A fitting response to this invites us to understand the Resurrection, not as noun but as a verb. God has done something in Jesus of Nazareth that has implications for the world. By raising Jesus from the dead, God has shown that God is interested in doing something about evil, pain, injustice, and sin in the world. God is not sitting on a distant sofa in heaven with a glass of red wine in his hand, watching humans wallow in pain, suffering, evil, and misery. With the Resurrection, God has shown that he is not a passive spectator. God has made an irrevocable intervention in history, which is no longer a series of neutral, disinterested events, but above all, salvation history.
With the Resurrection of Jesus, the Christian enters into a different time zone, in which salvation history permeates world history. This explains why John Paul II declared and rightly so, that we are an Easter people, and alleluia is our song. It means that with the Resurrection, we have the power of God to shape history from within. God did not wait for history to end. God acted in history regarding injustice and evil. And so must we. And that is the challenge and invitation of living the life of the Resurrection today. And that is why the Resurrection is essentially a verb and not a noun. German Idealism understood the Resurrection from a somewhat nominalist perspective that failed to engage the reality of the Resurrection. Kant reduced it to the resilience and survival of the moral law in Religion Within the Boundaries of Mere Reason. Hegel completely ignored it in his Life of Jesus. Both of them could not move from the noun to the verb.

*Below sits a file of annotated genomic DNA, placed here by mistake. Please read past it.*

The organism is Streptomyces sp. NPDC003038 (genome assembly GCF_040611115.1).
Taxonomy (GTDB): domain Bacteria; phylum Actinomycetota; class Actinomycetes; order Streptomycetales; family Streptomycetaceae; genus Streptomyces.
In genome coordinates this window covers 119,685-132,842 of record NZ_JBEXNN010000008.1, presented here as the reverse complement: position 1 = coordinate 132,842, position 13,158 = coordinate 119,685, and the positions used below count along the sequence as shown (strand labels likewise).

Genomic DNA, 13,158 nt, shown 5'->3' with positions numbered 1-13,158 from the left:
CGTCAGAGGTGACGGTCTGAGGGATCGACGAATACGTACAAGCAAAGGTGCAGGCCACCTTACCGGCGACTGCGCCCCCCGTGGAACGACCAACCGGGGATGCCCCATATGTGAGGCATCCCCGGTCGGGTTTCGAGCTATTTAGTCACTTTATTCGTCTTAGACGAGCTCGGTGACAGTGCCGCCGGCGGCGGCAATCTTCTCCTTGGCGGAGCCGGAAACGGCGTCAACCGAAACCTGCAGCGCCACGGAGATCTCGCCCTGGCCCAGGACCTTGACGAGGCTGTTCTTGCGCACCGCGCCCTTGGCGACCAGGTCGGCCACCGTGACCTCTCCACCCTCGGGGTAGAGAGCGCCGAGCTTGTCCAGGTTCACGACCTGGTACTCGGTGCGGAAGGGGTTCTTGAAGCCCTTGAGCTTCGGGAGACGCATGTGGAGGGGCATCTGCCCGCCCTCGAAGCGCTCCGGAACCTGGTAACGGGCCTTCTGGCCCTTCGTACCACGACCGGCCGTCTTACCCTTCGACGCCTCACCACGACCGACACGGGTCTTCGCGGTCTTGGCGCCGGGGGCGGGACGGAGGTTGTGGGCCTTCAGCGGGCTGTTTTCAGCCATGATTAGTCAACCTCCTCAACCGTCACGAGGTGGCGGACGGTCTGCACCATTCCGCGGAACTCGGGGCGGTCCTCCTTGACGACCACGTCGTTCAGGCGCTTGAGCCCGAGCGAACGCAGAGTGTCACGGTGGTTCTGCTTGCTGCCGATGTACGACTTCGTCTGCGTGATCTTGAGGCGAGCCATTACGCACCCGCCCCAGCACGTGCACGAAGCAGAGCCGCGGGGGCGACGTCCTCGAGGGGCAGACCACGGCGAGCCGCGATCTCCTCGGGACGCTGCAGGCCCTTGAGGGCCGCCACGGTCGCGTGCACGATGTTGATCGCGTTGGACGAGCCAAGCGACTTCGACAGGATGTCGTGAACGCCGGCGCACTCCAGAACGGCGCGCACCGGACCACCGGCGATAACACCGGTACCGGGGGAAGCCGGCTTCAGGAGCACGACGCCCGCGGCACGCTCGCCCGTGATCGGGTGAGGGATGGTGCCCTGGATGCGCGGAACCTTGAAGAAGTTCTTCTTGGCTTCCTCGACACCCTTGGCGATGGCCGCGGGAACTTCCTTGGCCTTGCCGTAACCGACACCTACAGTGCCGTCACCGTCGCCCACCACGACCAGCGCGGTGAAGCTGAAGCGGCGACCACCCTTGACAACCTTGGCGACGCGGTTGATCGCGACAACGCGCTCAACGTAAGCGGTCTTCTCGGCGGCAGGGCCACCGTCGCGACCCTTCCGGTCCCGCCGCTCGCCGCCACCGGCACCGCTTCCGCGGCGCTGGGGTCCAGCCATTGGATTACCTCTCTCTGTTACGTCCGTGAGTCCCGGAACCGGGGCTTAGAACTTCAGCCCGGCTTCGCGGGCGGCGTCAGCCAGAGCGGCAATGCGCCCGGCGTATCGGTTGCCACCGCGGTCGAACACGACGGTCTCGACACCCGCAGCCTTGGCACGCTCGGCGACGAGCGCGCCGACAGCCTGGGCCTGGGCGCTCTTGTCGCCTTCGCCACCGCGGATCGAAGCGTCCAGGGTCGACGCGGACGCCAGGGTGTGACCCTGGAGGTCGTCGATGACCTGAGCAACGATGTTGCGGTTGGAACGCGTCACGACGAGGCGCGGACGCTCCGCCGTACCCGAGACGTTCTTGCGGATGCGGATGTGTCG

But with the Resurrection understood as verb, God’s energy enters history and breaks the barriers of physics as put forth by Newton and Einstein. With the Resurrection, we enter, to use a category of Teilhard de Chardin, an evolutionary leap that while being quantitative and qualitative, still transcends the former and the latter. Hence, we can live differently, in the here and now. We do not have to wait for the eschaton to right wrongs and to do something about evil. We have power from beyond to make a positive difference in the world of the here and now. We have power to transform our world into the image and likeness of God. That is the mission and mandate that the verb of the Resurrection bestows on believers. And so, yes, we are truly an Easter people, and alleluia is our song (St John Paul II), because in the power of the Risen Christ, we can do something about evil, pain, misery, and injustice in the world, by living the Easter life which is a life of a different time zone in the here and now, a life that allows salvation history to permeate and shape world history, so much so that history becomes His-story, the story of Jesus Christ, the Risen Lord.